COVID-19 Cases Decline In The Americas But PAHO Warns No Room For Complacency

(CMC) — Pan American Health Organization (PAHO) member countries, including several Caribbean states have been recording declines in COVID-19 infections and deaths, but PAHO Assistant Director Dr Jarbas Barbosa warned that “progress in our region is not a reason to become complacent or discontinue the public health measures that help keep us safe.”

He reported that more than 745,000 new infections and just over 18,000 deaths were reported across North and Latin America and the Caribbean during the last week.

“This is the eighth consecutive week that overall cases have declined in the region,” Dr Barbosa said during Wednesday’s weekly COVID-19 media briefing.

He indicated that in addition to the fall in infections and deaths, Canada and the United States recorded notable decreases in hospitalisations. He said that similar declines have been occurring across most Central American countries, noting that following weeks of persistent outbreaks in Belize, that nation recorded a nearly 20 per cent decrease in confirmed cases and a 60 per cent reduction in deaths.

Dr Barbosa further advised that the same trends are present in much of South America, “save for a few exceptions that we are monitoring closely”.

He pointed out, however, that Barbados continues to report its highest number of COVID-related infections and deaths since the start of the pandemic, “and there are concerning shortages of hospital capacity in the Dominican Republic, and Trinidad and Tobago”.

Against that background, he said: “The progress in our region is not reason to become complacent or discontinue the public health measures that help keep us safe – quite the opposite. The decline in cases and deaths show that our approach [through public health measures and vaccinations] is working.

“The pandemic is still with us; we cannot fall into a false sense of security that the COVID-19 pandemic is over.

It is critical for all of us to stay the course until everyone is vaccinated and protected from the virus.”

The Assistant Director reported that thanks to strong immunisation systems in the region, 1.2 billion doses of COVID-19 vaccines have been administered and 46 per cent of the overall population are now fully vaccinated.

At least 32 countries in the region have already reached the WHO’s target of 40 per cent vaccination coverage by the end of 2021, and several more are on track. However, many continue to face delays and coverage in Haiti, Nicaragua, Jamaica, St Vincent and the Grenadines, and Guatemala remain below 20 per cent.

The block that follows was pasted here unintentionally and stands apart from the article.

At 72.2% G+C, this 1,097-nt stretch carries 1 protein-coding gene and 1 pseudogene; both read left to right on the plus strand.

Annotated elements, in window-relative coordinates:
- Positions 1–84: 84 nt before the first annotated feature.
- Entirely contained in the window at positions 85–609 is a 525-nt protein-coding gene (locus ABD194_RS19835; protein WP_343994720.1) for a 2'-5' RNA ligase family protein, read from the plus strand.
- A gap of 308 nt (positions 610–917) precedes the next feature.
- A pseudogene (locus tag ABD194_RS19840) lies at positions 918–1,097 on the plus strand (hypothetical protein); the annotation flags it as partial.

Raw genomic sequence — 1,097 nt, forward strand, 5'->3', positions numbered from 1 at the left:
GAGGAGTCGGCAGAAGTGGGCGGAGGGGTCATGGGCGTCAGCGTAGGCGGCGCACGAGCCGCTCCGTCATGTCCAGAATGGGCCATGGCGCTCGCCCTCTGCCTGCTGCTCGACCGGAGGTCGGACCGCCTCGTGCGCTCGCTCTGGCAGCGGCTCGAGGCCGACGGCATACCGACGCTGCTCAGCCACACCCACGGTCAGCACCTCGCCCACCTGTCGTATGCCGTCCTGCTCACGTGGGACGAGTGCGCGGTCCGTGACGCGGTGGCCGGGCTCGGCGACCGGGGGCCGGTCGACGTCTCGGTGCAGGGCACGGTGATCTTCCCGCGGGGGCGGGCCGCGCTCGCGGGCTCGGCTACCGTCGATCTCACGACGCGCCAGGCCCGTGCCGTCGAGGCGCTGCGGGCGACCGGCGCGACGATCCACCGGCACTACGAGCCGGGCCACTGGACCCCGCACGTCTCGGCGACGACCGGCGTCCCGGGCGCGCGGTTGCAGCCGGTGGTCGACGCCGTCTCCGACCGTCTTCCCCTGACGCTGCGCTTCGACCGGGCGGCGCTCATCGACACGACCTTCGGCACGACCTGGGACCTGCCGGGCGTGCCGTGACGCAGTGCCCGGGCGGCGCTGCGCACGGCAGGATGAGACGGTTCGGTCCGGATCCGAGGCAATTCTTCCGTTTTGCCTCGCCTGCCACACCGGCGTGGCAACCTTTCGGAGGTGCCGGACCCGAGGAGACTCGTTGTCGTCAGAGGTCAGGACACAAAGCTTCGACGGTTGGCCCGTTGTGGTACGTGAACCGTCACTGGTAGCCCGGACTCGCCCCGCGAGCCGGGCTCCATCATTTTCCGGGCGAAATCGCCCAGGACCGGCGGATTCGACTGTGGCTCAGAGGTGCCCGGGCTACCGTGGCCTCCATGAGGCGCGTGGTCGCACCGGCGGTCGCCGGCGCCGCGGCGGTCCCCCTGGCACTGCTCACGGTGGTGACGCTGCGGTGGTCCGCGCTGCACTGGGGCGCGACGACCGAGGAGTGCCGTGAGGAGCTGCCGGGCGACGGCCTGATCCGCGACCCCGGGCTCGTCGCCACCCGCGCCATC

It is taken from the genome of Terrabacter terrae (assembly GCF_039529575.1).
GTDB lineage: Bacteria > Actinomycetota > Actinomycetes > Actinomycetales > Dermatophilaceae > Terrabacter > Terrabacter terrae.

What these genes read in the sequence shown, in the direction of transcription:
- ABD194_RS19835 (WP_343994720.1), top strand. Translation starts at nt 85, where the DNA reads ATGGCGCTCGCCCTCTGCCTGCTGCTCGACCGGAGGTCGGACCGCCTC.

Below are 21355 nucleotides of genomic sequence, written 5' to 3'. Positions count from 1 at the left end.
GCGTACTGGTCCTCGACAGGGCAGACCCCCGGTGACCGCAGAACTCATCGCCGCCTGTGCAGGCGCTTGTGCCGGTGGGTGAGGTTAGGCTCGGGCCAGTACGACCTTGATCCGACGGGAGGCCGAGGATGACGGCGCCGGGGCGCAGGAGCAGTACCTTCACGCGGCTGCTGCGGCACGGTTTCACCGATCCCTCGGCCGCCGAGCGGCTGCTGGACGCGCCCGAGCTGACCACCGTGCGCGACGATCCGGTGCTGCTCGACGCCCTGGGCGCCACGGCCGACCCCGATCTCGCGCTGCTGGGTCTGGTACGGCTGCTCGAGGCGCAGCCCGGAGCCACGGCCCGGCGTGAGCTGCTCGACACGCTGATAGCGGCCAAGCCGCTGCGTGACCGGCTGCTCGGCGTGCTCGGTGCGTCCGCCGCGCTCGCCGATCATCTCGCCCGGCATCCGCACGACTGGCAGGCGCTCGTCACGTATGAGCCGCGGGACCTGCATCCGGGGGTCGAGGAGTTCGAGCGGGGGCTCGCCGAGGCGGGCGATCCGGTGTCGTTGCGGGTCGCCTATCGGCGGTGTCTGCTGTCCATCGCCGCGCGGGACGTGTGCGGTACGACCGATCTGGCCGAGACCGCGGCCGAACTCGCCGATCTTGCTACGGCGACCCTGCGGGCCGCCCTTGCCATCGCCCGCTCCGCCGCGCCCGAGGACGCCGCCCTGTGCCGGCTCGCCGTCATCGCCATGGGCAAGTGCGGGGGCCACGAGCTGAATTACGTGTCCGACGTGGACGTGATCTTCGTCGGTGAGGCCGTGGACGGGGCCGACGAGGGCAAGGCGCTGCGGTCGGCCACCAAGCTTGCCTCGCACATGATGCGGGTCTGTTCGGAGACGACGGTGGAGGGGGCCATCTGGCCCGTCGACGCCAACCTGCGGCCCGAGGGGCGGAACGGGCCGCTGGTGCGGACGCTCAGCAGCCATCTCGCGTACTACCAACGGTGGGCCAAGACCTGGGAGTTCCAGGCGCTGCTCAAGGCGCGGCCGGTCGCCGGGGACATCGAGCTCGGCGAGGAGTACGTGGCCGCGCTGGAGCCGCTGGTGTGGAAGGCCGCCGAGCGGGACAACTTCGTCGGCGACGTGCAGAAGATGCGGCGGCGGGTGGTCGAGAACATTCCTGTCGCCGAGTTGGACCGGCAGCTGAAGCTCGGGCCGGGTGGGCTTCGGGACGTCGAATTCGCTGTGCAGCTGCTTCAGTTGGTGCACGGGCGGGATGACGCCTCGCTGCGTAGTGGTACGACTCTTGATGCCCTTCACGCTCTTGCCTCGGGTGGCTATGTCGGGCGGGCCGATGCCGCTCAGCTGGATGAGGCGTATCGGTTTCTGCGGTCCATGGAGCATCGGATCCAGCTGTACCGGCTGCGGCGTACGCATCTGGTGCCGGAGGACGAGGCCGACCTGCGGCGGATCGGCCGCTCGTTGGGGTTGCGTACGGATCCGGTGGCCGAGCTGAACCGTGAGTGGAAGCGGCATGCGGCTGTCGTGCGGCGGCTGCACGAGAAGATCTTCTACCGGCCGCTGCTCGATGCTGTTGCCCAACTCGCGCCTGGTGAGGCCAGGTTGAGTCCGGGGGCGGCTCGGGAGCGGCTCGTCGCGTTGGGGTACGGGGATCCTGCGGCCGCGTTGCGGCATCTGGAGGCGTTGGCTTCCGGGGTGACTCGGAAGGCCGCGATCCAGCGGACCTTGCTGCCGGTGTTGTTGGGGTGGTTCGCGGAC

“Vaccine inequity remains the biggest barrier to reaching our coverage targets,” Dr Barbosa said. Public health measures are, therefore “our best strategy for reducing COVID-19 transmission and saving lives.”

To address inequity, allocations of vaccines from COVAX are expected to accelerate in the coming weeks.

The COVAX facility, with the support of PAHO’s Revolving Fund, has already delivered 64.3 million doses to the region.

PAHO has also been working with countries to train health care workers, ensure access to vaccination, improve cold chain capacity, implement communication strategies and overcome challenges with the supply of syringes and diluents.

As more vaccines become available, Dr Barbosa urged countries to follow the latest guidance from the WHO Strategic Advisory Group of Experts on Immunization (SAGE) to ensure that shots go into the arms of those that need them the most.

While these decisions are ultimately up to individual countries, they “should always be based on evidence, equity, and the commitment to protect our most vulnerable,” he said.

SAGE recommends that when vaccine availability is low, the elderly, frontline workers, and people with pre-existing conditions must be prioritised.

“Once those at greatest risk are protected, the next step is to immunise a high percentage of the adult population.

Only afterwards should countries consider vaccinating younger groups,” Dr Barbosa said.

SAGE also currently recommends that a booster dose only be provided to those who are immunocompromised, and people over the age of 60 who received an inactivated virus vaccine such as Sinovac or Sinopharm.

As most countries in the region still lack sufficient vaccine doses, it is critical to follow expert guidance and maximize the impact of the doses that are available.”

Vaccination combined with effective public health measures make up the best strategy for reducing COVID-19 transmission and saving lives, Dr Barbosa added.

They “lay the best foundation for countries to reduce the circulation of the virus and eventually get their economies and societies back on track.”